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Serving Sri Lanka

This web log is a news and views blog. The primary aim is to provide an avenue for the expression and collection of ideas on sustainable, fair, and just, grassroot level development. Some of the topics that the blog will specifically address are: poverty reduction, rural development, educational issues, social empowerment, post-Tsunami relief and reconstruction, livelihood development, environmental conservation and bio-diversity. 

Friday, October 20, 2006

Rice Intensification to double the harvest

Daily News: 20/10/2006"

PERADENIYA: SRI (System of Rice Intensification) has yielded almost double paddy harvest with fewer investments, as compared to conventional practice of paddy cultivation in Sri Lanka since the year 2000.

The average production through SRI in the country is 7.6 metric tones per hectare where as the current national average yield is 3.97 metric tones per hectare. SRI produced the highest yield of 15.8 metric tones per hectare from the improved variety of BG 403(a four month variety), and 9.6 metric tones per hectare from Ratbbel, a traditional variety.

SRI requires less water, less seed, more soil organic matter and more soil aeration to achieve the highest productive potential. It is a low-cost, low-input, eco-friendly technique avoiding the use of chemical fertilizer, and pesticide. It reduces health hazards to the farmers.

It is emerging as an alternative to conventional water and chemical intensive rice cultivation. It was originated in Madagascar during 1980s, remained confined there till 1999. Now it is being practised all around the world from a small scale to a larger scale of 40 -50 hectares.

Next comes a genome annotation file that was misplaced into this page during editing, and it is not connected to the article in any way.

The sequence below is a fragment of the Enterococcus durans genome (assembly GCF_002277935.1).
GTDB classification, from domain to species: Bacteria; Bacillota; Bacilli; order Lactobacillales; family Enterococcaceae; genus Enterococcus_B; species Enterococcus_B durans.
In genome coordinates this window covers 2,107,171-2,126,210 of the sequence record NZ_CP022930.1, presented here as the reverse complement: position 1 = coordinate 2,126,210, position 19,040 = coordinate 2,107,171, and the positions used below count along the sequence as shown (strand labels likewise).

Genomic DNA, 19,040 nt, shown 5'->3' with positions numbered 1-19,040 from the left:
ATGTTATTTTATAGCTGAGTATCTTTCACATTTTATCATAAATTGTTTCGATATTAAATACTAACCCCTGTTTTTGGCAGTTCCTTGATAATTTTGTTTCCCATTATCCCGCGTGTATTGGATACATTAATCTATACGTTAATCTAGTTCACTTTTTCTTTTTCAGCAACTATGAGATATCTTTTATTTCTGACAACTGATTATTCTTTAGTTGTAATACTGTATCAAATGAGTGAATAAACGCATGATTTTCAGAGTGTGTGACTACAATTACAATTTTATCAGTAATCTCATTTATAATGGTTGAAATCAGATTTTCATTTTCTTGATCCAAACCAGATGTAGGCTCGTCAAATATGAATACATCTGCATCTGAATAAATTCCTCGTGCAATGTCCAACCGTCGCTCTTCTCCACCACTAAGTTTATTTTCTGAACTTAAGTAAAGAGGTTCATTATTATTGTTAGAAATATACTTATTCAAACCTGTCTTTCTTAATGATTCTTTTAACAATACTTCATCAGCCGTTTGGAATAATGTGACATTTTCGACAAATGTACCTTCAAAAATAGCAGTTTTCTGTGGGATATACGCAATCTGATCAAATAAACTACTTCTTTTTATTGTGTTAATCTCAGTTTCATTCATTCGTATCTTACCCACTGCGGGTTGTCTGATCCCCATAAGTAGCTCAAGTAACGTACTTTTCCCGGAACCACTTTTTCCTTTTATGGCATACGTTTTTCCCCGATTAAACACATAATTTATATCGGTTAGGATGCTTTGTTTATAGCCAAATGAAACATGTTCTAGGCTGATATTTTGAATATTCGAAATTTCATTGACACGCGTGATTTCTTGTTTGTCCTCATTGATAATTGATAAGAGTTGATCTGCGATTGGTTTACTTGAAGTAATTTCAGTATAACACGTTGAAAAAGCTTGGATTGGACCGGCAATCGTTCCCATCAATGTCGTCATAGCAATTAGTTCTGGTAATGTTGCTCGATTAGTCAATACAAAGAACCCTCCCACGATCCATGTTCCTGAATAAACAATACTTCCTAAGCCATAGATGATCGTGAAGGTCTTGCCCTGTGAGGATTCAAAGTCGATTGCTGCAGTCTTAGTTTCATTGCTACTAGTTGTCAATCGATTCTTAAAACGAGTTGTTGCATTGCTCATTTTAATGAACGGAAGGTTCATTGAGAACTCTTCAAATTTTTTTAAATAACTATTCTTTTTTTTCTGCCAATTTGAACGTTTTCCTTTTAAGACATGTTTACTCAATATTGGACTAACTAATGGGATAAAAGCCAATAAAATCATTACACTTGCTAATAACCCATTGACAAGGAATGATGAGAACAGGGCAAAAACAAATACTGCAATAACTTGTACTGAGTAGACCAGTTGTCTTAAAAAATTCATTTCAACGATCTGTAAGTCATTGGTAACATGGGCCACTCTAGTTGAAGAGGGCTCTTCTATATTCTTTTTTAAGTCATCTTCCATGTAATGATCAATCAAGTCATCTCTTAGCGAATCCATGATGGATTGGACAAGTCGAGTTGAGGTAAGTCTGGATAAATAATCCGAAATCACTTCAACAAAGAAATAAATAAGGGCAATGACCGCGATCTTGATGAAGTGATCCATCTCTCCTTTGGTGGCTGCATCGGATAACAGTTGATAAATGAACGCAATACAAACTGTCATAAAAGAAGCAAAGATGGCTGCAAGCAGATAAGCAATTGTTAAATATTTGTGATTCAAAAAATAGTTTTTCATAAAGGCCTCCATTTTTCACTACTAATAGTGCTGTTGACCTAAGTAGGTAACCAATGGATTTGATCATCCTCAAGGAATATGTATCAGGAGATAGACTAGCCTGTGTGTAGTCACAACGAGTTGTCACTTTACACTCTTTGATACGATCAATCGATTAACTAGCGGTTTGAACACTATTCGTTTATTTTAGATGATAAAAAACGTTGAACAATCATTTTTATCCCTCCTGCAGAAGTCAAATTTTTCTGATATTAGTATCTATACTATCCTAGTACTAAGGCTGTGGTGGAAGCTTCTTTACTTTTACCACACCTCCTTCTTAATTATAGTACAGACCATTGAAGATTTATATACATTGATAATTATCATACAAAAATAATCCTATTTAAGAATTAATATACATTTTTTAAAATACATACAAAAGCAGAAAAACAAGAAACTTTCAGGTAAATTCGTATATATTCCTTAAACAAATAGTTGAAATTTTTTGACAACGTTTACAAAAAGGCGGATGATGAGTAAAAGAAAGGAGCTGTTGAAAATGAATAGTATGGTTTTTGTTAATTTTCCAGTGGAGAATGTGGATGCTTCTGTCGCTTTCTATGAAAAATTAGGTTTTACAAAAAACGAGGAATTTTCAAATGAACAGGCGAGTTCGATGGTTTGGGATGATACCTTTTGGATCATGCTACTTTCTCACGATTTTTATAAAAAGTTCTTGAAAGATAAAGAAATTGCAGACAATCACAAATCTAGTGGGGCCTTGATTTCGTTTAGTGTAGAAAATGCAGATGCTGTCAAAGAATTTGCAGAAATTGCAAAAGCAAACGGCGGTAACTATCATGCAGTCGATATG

SRI practices involve transplanting only one seedling of 8 to 15 days old per hill at a distance of 25X25 centimetres to 40X40 centimetres based on the nutrient availability of the soil. Plants uptake their required moisture and nutrients, and withstand wind and drought through a maximum of 9 inches deep and well spread root system.

Only minimum water is applied during the vegetative growth period, and then a thin layer of water is maintained. For the nutrients, compost made from any biomass is used. Since not being flooded, weed becomes a problem.

Two to four weeding is practised from 10 to 12 days after transplanting to before canopy closes. Labour saving weeder is used. Motorized weeder, invented by a Sri Lankan farmer, requires 2.5 to 5 days for weeding a hectare of paddy field.

Studies conducted by Sri Lankan farmers found that- SRI requires only 10 kilogram of seed per hectare, and 25 to 50 percent less water than conventional practices. It requires Rs. 3 per kilogram of paddy production, where as that is Rs. 6 per kilogram with conventional practices.


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